Garcia Lorca — Gacela of the Dark Death   Leave a comment

August 19th, 1936 — Federico García Lorca dies. Andalusian poet/dramatist/artist. Murdered by Franco’s fascists.
Accused of subversive activity, however evidence today suggests that it was a hate crime in response to his homosexuality.
His writings remained censored until Franco died in 1975. Despite this, Lorca became one of the
most widely read writers in the world.

Gacela of the Dark Death

I want to sleep the dream of the apples,
to withdraw from the tumult of cemeteries,
I want to sleep the dream of that child
who wanted to cut his heart on the high seas?
I don’t want to hear again that the dead do not lose their blood,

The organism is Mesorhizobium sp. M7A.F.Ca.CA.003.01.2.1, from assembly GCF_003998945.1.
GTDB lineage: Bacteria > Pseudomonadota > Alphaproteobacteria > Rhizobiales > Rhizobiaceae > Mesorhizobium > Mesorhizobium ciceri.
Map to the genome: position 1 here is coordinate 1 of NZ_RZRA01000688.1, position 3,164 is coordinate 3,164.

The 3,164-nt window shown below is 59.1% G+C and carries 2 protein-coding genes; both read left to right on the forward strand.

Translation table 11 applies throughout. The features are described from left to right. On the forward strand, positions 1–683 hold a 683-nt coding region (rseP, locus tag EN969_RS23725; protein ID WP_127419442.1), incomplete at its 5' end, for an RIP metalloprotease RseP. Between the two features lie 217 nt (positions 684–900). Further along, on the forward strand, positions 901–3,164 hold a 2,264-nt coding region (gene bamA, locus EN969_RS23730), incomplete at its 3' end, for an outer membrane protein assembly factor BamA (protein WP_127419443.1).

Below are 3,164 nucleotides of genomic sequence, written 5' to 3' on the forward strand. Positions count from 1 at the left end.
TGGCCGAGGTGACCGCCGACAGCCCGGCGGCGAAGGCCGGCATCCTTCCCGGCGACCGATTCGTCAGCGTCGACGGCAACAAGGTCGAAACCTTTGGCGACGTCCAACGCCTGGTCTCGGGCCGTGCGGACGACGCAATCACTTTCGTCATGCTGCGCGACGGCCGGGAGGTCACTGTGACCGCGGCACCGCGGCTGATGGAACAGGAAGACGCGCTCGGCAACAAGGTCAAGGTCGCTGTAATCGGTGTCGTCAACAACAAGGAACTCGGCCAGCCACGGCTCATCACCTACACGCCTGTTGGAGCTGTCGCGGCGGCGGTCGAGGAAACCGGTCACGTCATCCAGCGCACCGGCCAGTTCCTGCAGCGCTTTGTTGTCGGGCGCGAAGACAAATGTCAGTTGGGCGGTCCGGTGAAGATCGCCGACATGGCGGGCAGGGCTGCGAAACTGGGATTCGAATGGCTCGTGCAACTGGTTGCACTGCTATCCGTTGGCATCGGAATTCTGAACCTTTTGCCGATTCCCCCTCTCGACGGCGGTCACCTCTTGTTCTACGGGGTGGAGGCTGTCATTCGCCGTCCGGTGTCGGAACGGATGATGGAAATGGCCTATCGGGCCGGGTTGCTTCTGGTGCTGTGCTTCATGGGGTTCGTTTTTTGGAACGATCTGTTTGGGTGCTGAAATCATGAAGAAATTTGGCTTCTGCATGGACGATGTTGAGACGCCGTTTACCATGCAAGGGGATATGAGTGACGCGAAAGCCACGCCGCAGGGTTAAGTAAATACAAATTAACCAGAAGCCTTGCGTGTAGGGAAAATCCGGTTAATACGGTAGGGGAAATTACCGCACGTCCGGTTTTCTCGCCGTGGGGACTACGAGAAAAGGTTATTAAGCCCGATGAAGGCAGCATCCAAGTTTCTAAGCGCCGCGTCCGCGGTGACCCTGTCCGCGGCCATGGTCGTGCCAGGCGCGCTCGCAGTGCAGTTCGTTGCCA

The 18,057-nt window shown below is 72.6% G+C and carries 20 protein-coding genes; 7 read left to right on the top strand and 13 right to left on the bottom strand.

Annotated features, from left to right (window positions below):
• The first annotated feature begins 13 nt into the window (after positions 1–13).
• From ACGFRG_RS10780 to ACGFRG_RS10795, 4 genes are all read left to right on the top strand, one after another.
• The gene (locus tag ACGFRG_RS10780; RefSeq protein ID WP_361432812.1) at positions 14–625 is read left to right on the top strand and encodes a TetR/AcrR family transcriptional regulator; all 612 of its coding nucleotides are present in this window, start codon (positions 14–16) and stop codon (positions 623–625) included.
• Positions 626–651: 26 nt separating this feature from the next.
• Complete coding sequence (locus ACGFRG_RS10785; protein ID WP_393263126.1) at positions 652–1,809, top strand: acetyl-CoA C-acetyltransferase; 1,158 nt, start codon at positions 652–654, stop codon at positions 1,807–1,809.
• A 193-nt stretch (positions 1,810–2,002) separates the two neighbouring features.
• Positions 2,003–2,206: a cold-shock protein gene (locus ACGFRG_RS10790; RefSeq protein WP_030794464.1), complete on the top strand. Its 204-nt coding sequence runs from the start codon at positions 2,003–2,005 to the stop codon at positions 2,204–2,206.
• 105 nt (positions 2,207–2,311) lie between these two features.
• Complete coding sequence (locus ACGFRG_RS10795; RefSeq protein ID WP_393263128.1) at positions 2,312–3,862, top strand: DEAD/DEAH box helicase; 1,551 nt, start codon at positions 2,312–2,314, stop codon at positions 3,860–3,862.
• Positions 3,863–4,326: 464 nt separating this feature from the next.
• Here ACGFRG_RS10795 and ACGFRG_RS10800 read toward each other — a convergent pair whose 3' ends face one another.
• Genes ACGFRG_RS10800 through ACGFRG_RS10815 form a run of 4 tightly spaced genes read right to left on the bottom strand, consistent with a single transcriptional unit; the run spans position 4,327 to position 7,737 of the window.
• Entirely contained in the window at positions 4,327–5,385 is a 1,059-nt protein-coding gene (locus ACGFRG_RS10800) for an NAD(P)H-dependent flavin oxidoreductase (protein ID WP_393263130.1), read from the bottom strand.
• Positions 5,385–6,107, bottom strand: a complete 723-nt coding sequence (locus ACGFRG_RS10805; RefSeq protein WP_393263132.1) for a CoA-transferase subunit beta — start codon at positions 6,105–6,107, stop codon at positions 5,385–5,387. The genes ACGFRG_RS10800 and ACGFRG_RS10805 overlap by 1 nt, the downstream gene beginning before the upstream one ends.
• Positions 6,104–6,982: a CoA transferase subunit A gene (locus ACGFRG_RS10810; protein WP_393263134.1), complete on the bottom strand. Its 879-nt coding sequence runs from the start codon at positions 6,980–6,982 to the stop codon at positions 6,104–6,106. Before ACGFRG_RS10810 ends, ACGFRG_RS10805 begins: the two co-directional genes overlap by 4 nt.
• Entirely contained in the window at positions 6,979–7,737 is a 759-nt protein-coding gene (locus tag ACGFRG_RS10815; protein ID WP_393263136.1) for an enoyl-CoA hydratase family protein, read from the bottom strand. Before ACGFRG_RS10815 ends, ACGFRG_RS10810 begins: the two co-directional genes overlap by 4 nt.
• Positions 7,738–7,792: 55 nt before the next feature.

that the putrid mouth goes on asking for water.
I don’t want to learn of the tortures of the grass,
nor of the moon with a serpent’s mouth
that labors before dawn.
I want to sleep awhile,
awhile, a minute, a century;
but all must know that i have not died;
that there is a stable of gold in my lips;
that i am the small friend of the West wing;
that i am the intense shadow of my tears.
Cover me at dawn with a veil.
because dawn will throw fistfuls of ants at me.
and wet with hard water my shoes
so that the pincers of the scorpion slide.
For i want to sleep the dream of the apples,
to learn a lament that will cleanse me of the earth;
for i want to live with that dark child
who wanted to cut his heart on the high seas.

— Federico Garcia Lorca

Creosote Seed Pod   2 comments

Creosote Seed Pod — Image by kenne

If the blue sky is a fantasy,
what will become of innocence?
What will become of the heart
if Love has no arrows?

And if death is death,
what will become of poets?
and things in a cocoon
which no one remembers?
Oh sun of hopes!
Clear water! New moon!
Dull souls of stones!
Today I sense in my heart
a vague tremor of stars
and all roses are
as white as my sorrow.